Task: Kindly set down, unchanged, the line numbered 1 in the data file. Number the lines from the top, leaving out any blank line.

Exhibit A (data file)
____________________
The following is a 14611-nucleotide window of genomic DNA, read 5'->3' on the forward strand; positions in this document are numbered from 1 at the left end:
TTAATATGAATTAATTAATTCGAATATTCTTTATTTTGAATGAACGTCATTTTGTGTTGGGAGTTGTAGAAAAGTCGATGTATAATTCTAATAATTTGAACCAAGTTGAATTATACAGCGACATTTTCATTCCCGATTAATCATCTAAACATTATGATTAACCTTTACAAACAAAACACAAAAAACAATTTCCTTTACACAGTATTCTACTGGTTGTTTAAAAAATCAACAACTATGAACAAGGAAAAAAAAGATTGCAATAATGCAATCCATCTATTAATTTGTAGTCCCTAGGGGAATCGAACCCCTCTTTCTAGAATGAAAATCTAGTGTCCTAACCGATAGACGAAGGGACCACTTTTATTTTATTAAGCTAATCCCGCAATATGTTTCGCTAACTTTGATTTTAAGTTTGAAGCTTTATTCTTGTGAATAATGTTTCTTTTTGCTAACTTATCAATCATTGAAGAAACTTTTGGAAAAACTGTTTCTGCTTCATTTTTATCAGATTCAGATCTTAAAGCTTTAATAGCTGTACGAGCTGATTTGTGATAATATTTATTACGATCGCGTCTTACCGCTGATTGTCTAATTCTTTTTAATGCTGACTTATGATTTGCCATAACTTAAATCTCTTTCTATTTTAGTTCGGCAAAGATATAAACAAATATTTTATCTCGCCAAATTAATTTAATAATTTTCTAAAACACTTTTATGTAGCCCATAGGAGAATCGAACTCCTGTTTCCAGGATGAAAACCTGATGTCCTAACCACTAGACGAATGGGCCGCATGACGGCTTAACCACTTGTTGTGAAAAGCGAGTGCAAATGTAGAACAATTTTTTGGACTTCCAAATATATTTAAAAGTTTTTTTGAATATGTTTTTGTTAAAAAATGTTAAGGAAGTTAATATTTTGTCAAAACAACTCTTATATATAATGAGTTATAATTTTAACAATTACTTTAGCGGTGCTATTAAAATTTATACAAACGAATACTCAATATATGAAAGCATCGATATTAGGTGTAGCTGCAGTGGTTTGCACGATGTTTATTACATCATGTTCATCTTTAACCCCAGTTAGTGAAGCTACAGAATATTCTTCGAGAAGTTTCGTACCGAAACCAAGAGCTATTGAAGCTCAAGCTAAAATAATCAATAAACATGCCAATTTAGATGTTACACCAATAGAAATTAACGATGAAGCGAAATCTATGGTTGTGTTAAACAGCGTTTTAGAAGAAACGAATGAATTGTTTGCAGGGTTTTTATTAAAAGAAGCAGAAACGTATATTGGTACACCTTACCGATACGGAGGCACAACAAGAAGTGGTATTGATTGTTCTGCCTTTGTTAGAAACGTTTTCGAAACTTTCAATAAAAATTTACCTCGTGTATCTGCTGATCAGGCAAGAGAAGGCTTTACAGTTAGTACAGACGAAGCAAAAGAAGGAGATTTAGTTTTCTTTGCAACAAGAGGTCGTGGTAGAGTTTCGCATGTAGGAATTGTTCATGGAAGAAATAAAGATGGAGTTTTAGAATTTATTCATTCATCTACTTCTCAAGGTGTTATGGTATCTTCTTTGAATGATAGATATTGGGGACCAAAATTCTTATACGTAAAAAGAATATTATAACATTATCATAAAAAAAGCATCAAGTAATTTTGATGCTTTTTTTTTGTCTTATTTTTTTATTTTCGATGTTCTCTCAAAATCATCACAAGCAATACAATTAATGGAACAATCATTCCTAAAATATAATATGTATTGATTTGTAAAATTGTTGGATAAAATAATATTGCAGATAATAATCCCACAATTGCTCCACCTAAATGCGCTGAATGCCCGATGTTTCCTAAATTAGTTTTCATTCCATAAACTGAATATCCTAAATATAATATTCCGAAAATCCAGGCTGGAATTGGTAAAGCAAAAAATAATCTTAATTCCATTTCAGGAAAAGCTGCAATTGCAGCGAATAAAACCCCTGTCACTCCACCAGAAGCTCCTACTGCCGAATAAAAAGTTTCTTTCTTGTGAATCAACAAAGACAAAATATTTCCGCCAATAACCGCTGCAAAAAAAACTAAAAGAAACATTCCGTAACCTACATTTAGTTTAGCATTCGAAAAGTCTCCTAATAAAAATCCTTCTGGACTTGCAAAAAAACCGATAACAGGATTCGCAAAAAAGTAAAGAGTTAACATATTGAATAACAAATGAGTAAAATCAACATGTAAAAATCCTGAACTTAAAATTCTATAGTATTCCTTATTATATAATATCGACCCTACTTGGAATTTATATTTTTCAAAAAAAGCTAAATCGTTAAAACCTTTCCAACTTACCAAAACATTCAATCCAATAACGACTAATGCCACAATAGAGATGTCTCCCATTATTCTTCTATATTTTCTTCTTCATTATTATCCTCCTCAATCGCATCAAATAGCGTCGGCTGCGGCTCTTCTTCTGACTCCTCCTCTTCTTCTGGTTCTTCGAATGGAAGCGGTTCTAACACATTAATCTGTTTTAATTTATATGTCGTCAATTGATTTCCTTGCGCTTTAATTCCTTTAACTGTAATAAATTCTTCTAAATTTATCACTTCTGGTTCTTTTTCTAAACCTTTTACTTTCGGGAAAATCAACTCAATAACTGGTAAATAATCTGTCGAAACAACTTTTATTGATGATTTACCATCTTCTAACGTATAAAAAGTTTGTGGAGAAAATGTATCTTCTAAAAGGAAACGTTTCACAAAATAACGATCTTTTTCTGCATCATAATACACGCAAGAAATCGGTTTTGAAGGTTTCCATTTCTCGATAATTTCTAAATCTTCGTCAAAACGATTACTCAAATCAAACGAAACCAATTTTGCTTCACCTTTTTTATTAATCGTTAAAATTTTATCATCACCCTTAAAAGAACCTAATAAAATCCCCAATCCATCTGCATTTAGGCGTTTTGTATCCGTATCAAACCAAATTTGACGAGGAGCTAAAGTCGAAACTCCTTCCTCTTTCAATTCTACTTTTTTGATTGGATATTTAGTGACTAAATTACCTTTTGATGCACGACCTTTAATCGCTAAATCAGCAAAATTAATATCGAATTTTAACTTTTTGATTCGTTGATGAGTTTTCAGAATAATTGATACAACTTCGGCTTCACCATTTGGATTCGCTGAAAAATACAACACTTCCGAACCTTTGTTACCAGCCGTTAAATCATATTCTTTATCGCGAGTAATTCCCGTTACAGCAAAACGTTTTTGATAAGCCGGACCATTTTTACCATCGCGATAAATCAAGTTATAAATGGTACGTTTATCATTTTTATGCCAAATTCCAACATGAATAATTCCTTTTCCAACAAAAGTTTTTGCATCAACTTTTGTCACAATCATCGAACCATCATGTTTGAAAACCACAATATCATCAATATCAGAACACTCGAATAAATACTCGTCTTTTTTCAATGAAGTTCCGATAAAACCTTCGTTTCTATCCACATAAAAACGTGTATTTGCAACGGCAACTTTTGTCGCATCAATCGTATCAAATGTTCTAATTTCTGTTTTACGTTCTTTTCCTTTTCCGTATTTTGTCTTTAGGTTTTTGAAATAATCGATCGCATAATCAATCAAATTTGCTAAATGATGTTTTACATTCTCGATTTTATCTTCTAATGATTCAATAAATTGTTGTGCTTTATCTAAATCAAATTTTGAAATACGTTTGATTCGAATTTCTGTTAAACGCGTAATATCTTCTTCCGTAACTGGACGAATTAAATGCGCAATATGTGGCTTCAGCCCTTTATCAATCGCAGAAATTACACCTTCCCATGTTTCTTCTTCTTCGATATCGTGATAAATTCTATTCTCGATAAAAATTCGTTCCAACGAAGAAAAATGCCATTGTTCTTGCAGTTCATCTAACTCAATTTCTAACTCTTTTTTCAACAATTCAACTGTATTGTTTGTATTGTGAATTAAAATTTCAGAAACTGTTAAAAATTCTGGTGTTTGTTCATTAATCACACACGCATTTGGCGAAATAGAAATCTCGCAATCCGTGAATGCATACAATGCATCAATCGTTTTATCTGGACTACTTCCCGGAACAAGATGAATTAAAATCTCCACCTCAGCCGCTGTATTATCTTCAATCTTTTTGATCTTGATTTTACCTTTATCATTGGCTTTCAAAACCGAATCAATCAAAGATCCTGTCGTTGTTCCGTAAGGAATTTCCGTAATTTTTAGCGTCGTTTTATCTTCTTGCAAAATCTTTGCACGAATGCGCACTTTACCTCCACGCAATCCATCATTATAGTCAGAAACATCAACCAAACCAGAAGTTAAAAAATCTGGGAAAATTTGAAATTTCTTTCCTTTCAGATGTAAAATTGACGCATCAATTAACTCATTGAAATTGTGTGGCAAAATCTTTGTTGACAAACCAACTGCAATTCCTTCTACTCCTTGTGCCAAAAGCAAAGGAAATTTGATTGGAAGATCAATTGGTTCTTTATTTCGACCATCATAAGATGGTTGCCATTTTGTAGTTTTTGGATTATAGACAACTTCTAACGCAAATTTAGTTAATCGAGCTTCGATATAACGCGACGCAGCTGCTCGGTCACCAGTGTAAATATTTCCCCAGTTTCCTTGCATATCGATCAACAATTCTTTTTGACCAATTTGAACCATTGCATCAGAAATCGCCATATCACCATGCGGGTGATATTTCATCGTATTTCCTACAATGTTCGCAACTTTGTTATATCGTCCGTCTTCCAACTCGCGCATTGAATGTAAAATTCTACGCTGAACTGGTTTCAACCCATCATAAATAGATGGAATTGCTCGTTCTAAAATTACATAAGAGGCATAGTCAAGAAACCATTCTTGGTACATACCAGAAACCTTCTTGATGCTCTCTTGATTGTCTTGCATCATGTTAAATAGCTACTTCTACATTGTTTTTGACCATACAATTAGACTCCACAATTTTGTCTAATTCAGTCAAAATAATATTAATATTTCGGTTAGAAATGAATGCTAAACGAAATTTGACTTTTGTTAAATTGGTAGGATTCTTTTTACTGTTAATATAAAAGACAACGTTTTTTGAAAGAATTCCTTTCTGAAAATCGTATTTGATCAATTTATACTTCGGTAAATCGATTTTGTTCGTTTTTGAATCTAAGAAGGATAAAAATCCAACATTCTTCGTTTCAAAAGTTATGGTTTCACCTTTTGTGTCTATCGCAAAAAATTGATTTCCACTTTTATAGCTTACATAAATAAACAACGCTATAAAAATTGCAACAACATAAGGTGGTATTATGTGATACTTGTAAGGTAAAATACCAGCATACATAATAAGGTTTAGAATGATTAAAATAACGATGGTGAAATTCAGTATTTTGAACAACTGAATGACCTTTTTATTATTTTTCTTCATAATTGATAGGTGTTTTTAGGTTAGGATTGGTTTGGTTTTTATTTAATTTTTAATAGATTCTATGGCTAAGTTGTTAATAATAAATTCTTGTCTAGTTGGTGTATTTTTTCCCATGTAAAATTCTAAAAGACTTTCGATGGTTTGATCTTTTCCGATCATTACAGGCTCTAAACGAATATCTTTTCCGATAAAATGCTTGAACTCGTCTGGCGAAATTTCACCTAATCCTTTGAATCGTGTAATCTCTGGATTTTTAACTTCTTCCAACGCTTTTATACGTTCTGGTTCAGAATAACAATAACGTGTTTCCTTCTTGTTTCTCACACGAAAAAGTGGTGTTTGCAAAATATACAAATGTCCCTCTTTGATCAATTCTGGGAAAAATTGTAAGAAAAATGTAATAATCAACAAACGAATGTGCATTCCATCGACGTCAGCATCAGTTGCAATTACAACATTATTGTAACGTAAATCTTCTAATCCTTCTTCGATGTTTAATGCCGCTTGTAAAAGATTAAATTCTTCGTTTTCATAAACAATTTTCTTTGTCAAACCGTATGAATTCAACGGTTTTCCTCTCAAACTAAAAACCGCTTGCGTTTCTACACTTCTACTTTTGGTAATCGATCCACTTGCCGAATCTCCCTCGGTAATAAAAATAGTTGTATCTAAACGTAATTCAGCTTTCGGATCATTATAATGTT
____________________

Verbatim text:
The following is a 14611-nucleotide window of genomic DNA, read 5'->3' on the forward strand; positions in this document are numbered from 1 at the left end: